The papers in this installment of the “Global China: Assessing China’s Growing Role in the World” project explore China’s efforts to expand its influence across different geographic regions, as well as implications of those efforts for the United States and for international order.
China’s maturing relationship with the diverse nations of Latin America and the Caribbean, driven primarily by economic security interests, is facing new challenges as the struggling region copes with an intensifying wave of economic, public security, and public health crises.
When it comes to global aspirations, China and Brazil have historically been in sync on their critiques of the liberal international order, if not on their preferred remedies. Since President Jair Bolsonaro assumed office in January 2019, this historical pattern has been upended.
China’s focus on and presence in Afghanistan has grown significantly over the past decade. However, the original emphasis on economic relations has been eclipsed by China’s security agenda in the country.
Washington’s narrative that Chinese activities in Central Asia are, on balance, damaging to the interests of those countries misses important points about leverage, development, and U.S. interests in the region.
China and Russia are two key revisionist challengers for U.S. positions in the world, but maturing authoritarian tendencies in their regimes do not make them natural allies.
The tight control of the narrative on the China-Pakistan Economic Corridor (CPEC) by both China and Pakistan and a lack of transparency on its terms prevents proper accountability of the venture.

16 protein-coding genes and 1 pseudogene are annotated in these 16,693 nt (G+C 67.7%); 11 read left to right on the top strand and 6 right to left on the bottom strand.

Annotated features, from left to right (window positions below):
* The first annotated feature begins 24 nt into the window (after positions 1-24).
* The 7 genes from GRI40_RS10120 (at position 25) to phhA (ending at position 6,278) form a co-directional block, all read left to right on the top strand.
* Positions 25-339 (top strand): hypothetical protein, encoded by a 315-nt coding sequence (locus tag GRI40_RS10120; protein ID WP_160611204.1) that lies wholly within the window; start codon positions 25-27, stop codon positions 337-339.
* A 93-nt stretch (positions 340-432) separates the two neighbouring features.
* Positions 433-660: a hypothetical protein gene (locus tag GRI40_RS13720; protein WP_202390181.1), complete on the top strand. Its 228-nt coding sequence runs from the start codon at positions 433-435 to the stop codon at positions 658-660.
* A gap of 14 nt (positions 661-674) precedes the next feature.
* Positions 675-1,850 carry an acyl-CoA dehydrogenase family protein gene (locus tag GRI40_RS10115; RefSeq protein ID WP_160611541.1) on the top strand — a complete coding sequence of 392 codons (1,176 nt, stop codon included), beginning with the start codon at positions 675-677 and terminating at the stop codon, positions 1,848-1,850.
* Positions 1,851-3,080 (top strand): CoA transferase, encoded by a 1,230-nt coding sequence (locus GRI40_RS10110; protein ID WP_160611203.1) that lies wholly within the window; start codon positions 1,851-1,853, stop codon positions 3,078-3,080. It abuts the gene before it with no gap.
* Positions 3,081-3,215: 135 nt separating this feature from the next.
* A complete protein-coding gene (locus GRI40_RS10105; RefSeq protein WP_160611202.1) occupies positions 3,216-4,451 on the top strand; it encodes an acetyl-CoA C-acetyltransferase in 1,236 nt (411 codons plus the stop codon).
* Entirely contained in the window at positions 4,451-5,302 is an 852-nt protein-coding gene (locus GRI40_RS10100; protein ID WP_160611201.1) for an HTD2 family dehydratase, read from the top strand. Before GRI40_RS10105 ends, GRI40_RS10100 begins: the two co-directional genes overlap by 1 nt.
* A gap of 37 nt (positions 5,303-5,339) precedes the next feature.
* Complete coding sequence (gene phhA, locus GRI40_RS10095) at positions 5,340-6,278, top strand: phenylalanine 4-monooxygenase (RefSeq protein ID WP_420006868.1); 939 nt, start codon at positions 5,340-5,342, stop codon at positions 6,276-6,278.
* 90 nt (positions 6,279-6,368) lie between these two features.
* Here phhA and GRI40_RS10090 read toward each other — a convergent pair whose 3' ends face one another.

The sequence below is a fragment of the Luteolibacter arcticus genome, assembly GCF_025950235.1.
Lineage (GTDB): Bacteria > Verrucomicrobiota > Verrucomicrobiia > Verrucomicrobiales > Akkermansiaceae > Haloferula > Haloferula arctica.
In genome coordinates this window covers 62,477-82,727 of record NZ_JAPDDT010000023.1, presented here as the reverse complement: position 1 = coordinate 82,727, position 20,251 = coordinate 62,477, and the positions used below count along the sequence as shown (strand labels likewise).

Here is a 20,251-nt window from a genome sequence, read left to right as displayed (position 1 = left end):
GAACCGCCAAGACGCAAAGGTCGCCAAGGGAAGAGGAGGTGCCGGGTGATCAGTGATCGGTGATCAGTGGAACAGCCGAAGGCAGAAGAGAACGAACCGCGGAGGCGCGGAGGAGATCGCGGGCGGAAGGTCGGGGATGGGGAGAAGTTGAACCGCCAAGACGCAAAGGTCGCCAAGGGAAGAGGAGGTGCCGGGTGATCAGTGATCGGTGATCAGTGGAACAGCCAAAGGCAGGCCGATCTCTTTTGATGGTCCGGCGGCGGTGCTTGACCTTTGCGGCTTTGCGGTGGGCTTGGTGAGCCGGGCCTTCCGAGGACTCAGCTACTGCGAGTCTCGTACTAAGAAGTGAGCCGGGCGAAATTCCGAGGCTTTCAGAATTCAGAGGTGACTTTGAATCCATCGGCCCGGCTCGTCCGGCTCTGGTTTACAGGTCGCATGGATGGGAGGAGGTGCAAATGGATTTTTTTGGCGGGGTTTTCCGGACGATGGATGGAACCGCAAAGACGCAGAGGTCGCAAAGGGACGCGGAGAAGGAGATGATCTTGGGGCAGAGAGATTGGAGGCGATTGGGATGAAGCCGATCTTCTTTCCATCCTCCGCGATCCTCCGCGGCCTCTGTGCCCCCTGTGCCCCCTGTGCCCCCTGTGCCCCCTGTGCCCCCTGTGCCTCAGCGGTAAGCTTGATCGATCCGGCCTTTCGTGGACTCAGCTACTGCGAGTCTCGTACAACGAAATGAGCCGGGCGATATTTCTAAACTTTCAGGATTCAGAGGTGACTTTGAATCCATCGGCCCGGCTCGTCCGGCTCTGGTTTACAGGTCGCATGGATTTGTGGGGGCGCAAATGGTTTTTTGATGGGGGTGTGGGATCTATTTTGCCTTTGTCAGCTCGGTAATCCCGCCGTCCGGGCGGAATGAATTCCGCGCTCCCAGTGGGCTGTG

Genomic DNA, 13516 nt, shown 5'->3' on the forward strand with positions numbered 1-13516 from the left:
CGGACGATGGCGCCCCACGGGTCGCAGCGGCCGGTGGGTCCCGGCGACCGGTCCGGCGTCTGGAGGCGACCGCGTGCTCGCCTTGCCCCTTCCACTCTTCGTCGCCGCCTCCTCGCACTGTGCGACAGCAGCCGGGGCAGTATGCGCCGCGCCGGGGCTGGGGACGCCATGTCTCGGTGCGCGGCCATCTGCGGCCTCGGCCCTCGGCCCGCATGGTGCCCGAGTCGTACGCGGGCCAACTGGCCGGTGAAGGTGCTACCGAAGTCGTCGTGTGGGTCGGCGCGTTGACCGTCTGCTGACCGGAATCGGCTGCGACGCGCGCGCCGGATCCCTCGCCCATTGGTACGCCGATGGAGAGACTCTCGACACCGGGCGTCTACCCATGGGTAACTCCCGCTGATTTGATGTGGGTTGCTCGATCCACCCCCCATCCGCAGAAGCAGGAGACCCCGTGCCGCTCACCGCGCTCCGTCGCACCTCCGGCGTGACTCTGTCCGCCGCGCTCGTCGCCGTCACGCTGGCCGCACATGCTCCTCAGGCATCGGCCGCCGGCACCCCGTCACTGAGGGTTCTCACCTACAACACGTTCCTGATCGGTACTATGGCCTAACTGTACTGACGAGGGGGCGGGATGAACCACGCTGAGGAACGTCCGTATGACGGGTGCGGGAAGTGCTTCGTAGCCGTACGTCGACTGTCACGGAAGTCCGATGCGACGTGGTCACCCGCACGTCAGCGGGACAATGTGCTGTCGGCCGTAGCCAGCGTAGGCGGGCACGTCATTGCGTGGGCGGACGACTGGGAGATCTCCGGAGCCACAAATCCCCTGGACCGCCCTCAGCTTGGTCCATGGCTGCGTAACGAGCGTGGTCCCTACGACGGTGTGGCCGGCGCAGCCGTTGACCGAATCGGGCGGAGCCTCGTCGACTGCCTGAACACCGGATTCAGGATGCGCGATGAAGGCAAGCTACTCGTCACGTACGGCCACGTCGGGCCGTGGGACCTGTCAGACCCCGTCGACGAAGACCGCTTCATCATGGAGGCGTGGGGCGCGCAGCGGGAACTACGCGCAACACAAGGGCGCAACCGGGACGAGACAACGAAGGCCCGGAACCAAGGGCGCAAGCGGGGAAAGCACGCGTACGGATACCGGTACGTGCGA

China has significantly expanded its engagements in the Indian Ocean region over the past three decades, raising fears among American and Indian strategists that its growing naval presence might provide it with meaningful military advantages far from its shores.
China’s growing presence in Djibouti has thrust unprecedented attention upon the little-known African port nation and made it a touchstone in the debate over Beijing’s expanding global aims.
A power vacuum left by a disengaged United States and a weakened Europe has created an opening for powers like China and Russia to expand their influence across North Africa.
Great power competition between the United States and China, should it arise in full force, would change the face of Middle Eastern affairs.
Saudi Arabia values its relations with China, but it is well aware of their limits. Beijing will not replace Washington in Riyadh’s worldview, even if U.S.-Saudi relations falter in the next administration.
Why have political and trade tensions between Australia and China escalated so quickly? How is Australia responding? And why should the rest of the world care about the state of play between Australia and China?
Over the last two decades China has been steadily building its influence in the South Pacific. This has left many analysts in the West to ask, what is China’s ambition in the South Pacific, and what risks does this create?